By Chris Parker
By Jesse Marx
By John Baichtal
By Olivia LaVecchia
By Jesse Marx
By Olivia LaVecchia
By Tatiana Craine
By Judy Keen
DOWN IN LAKEVILLE, there are those who say prosperity is killing them. Take the question of public schools. "We're getting at least 600 new students a year," says Ken Nichols, secondary education director of District 194, "and it doesn't appear to be slowing down." According to Nichols, the district will graduate 396 seniors this year--compared to a first-grade class almost twice as big at 706 students.
The continuing sprawl of the Twin Cities has strained a lot of resources in once-small towns on the fringes of the metro area; not least among them are the finances and facilities of outlying schools districts. In the past 10 years, school administrators in these growing "ex-urbs" have had to cram new students into existing classroom space and hope that voters would open their wallets later on. The voters, in turn, have watched property taxes rise steadily and are suspicious of any effort to tap them for more money, regardless of the cause. Backed into a corner, some canny school administrators have found a way to get additional space without having to seek voter approval: They add portable classrooms onto current buildings. But everyone admits that this is only forestalling a larger reckoning.
Twenty years ago, Lakeville was farmland. Now it's a thriving municipality. Since 1988, Lakeville taxpayers have ponied up for a new high school stadium, four elementary schools, and the expansion of a junior high. In the fall of 1996, when it was evident that student numbers would continue to climb, the Lakeville school board turned again to the voters for relief. This time they conducted a referendum to build a new school and secure a levy for increased operating costs. And the voters said "no," leaving the district in the lurch.
According to a 1996 study compiled by the Metropolitan Council, the two fastest growing school districts in the state are Lakeville and Chaska. By 1998, they are projected to grow by another 28 and 23 percent respectively. Chaska, says school district business manager Dave Peterson, was able to avoid desperate measures because in 1993 voters agreed to pay $46.5 million in extra property taxes to remodel several schools and build new ones. But a second referendum in 1995 failed, forcing the district to close one school and "squeeze the kids into eight buildings."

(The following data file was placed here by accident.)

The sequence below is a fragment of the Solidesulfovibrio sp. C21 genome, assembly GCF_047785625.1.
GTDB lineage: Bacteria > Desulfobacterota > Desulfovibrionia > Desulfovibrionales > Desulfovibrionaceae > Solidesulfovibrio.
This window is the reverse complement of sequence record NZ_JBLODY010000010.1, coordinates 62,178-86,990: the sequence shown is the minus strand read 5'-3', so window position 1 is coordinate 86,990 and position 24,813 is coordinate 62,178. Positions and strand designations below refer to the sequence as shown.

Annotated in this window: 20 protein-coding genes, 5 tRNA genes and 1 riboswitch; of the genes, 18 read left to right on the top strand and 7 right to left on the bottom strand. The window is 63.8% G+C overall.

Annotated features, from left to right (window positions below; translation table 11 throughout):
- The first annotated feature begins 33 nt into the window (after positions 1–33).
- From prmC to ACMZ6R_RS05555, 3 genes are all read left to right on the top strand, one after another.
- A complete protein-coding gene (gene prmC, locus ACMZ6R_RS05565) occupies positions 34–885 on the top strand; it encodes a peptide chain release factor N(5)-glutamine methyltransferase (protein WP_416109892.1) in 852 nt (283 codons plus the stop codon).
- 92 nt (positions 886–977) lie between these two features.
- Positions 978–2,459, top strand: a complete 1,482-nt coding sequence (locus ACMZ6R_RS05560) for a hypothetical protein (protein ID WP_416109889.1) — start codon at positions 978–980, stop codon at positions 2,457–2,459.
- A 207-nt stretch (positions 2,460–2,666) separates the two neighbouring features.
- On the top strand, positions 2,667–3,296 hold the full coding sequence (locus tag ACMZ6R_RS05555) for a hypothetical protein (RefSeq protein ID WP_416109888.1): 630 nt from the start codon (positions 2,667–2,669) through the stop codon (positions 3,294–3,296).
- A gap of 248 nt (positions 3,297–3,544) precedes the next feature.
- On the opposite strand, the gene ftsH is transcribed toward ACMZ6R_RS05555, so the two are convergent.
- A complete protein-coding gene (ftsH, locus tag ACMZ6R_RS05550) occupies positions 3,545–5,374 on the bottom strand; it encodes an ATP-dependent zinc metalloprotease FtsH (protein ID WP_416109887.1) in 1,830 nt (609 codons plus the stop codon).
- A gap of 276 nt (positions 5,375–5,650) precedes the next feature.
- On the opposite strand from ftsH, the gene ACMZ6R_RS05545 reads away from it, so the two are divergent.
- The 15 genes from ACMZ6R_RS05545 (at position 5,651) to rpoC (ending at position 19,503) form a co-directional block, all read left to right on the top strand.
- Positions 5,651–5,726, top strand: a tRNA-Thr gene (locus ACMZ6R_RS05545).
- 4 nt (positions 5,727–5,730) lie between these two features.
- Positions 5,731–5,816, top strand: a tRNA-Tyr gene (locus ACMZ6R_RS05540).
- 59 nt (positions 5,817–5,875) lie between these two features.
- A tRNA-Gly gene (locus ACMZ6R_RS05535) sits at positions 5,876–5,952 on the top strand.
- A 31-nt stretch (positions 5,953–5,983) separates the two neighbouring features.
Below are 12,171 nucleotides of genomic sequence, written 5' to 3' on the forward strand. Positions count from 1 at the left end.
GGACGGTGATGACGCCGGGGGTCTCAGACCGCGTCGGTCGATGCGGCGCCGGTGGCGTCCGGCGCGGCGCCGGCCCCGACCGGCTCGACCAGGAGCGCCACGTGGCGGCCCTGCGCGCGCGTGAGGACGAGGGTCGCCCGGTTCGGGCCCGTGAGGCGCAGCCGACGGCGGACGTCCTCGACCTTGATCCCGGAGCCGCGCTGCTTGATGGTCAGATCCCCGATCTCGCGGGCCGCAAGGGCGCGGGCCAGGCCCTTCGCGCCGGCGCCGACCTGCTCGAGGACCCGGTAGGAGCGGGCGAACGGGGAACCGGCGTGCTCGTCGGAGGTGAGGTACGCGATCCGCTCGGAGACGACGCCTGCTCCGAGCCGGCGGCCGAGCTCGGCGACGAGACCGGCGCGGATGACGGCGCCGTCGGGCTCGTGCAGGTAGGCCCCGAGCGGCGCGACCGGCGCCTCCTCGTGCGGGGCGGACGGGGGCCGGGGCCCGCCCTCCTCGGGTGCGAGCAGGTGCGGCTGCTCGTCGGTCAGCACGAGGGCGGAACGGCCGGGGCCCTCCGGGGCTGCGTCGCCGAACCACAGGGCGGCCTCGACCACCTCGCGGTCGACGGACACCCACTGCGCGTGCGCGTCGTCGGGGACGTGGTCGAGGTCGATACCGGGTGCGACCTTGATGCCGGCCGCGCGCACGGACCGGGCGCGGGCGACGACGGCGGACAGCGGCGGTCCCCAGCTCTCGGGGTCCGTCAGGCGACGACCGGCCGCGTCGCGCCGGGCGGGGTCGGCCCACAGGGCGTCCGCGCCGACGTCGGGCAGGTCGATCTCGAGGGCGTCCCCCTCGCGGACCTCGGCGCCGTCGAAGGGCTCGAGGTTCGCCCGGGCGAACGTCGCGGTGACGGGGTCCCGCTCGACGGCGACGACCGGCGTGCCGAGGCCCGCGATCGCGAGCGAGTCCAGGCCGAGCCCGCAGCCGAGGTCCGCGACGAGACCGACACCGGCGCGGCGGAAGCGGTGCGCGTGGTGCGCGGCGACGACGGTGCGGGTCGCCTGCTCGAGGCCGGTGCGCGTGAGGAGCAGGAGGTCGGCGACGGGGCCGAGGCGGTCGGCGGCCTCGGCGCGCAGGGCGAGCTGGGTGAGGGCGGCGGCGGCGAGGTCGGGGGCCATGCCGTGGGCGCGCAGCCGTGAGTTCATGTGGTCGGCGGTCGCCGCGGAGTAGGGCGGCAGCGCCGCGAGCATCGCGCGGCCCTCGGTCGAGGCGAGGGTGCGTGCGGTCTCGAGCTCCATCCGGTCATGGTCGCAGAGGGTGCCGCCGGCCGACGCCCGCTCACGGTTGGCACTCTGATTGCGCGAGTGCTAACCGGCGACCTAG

Lakeville administrators, however, are unwilling to crowd students further. So this summer, two or three trailers will be added onto Kenwood Trails Junior High. The portable classrooms will be attached to the building by a ramp, thus making them handicapped-accessible and avoiding the construction of new water/sewer lines.
Portables, unlike actual buildings, don't require special approval from the voters, making them very attractive to administrators. "Rosemount has whole farms of trailers," says Peterson. "Other counties, like Washington, have had to rely on them recently." It matters little that, as Nichols acknowledges, Lakeville's trailers will cost almost $30,000 each per year. "It's almost an equal dollar [for a building versus a trailer]," Nichols says, "and it only buys a little time."
But a little time may be all that's needed to stem the tide of students, according to local education analyst Dennis Schapiro. "Here's an area that's being developed rapidly, and it's changing the nature of small-town life. Perhaps they are sending a clear message by not building a school. They are saying, in effect, 'We don't want any more development, but we'll take care of the kids we got.'" Nichols concedes that it's not an uncommon sentiment. "There are some that would like to close the doors on Highway 35," he says.
Barring border patrols, residents of Lakeville and other districts across the metro are looking to the Legislature for relief. Mark Mallander of the Association of Metropolitan School Districts, a lobbying organization for 24 suburban districts, says his group is drafting legislation that will retool how public education is financed, placing less emphasis on property taxes and referenda.
Joining the cry for reform is gubernatorial hopeful Skip Humphrey, who last Thursday held a press conference to present a 16-page proposal pledging to make school finances less reliant on property taxes--a policy move for which business groups, most publicly the Minnesota Business Partnership, have lobbied for years. Until that happens, says Nichols, Lakeville School Board members will continue to devise ad hoc means of dealing with their surplus students.